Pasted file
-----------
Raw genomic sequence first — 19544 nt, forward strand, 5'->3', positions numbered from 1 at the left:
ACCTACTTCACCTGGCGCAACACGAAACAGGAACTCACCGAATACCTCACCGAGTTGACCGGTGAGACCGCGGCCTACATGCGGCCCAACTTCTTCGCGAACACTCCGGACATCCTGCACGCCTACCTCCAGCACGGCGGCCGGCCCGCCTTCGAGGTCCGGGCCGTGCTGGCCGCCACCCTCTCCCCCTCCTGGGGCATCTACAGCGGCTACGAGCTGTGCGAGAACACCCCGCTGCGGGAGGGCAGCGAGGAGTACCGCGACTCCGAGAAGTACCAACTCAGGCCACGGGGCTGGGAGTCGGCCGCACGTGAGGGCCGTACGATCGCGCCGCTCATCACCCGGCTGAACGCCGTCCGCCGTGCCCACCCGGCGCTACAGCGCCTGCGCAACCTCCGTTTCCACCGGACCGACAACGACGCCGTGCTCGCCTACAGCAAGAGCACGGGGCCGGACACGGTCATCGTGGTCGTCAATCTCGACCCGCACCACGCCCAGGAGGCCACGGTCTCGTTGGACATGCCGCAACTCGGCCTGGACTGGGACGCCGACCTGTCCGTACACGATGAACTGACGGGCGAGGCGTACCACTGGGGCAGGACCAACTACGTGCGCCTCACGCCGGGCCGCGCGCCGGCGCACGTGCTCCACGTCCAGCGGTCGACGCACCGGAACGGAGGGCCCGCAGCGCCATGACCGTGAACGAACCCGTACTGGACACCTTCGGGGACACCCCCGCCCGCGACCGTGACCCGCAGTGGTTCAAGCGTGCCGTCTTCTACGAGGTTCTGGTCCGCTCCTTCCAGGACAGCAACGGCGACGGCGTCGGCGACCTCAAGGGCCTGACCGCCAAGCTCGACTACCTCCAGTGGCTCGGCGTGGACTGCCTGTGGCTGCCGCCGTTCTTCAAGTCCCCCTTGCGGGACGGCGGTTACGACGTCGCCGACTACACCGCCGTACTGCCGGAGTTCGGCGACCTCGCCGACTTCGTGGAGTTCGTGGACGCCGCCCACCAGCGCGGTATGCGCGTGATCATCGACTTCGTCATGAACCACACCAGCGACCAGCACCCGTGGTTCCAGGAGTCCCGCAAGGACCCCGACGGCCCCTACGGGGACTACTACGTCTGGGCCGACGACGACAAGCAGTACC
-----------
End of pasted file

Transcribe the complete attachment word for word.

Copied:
Raw genomic sequence first — 19544 nt, forward strand, 5'->3', positions numbered from 1 at the left:
ACCTACTTCACCTGGCGCAACACGAAACAGGAACTCACCGAATACCTCACCGAGTTGACCGGTGAGACCGCGGCCTACATGCGGCCCAACTTCTTCGCGAACACTCCGGACATCCTGCACGCCTACCTCCAGCACGGCGGCCGGCCCGCCTTCGAGGTCCGGGCCGTGCTGGCCGCCACCCTCTCCCCCTCCTGGGGCATCTACAGCGGCTACGAGCTGTGCGAGAACACCCCGCTGCGGGAGGGCAGCGAGGAGTACCGCGACTCCGAGAAGTACCAACTCAGGCCACGGGGCTGGGAGTCGGCCGCACGTGAGGGCCGTACGATCGCGCCGCTCATCACCCGGCTGAACGCCGTCCGCCGTGCCCACCCGGCGCTACAGCGCCTGCGCAACCTCCGTTTCCACCGGACCGACAACGACGCCGTGCTCGCCTACAGCAAGAGCACGGGGCCGGACACGGTCATCGTGGTCGTCAATCTCGACCCGCACCACGCCCAGGAGGCCACGGTCTCGTTGGACATGCCGCAACTCGGCCTGGACTGGGACGCCGACCTGTCCGTACACGATGAACTGACGGGCGAGGCGTACCACTGGGGCAGGACCAACTACGTGCGCCTCACGCCGGGCCGCGCGCCGGCGCACGTGCTCCACGTCCAGCGGTCGACGCACCGGAACGGAGGGCCCGCAGCGCCATGACCGTGAACGAACCCGTACTGGACACCTTCGGGGACACCCCCGCCCGCGACCGTGACCCGCAGTGGTTCAAGCGTGCCGTCTTCTACGAGGTTCTGGTCCGCTCCTTCCAGGACAGCAACGGCGACGGCGTCGGCGACCTCAAGGGCCTGACCGCCAAGCTCGACTACCTCCAGTGGCTCGGCGTGGACTGCCTGTGGCTGCCGCCGTTCTTCAAGTCCCCCTTGCGGGACGGCGGTTACGACGTCGCCGACTACACCGCCGTACTGCCGGAGTTCGGCGACCTCGCCGACTTCGTGGAGTTCGTGGACGCCGCCCACCAGCGCGGTATGCGCGTGATCATCGACTTCGTCATGAACCACACCAGCGACCAGCACCCGTGGTTCCAGGAGTCCCGCAAGGACCCCGACGGCCCCTACGGGGACTACTACGTCTGGGCCGACGACGACAAGCAGTACC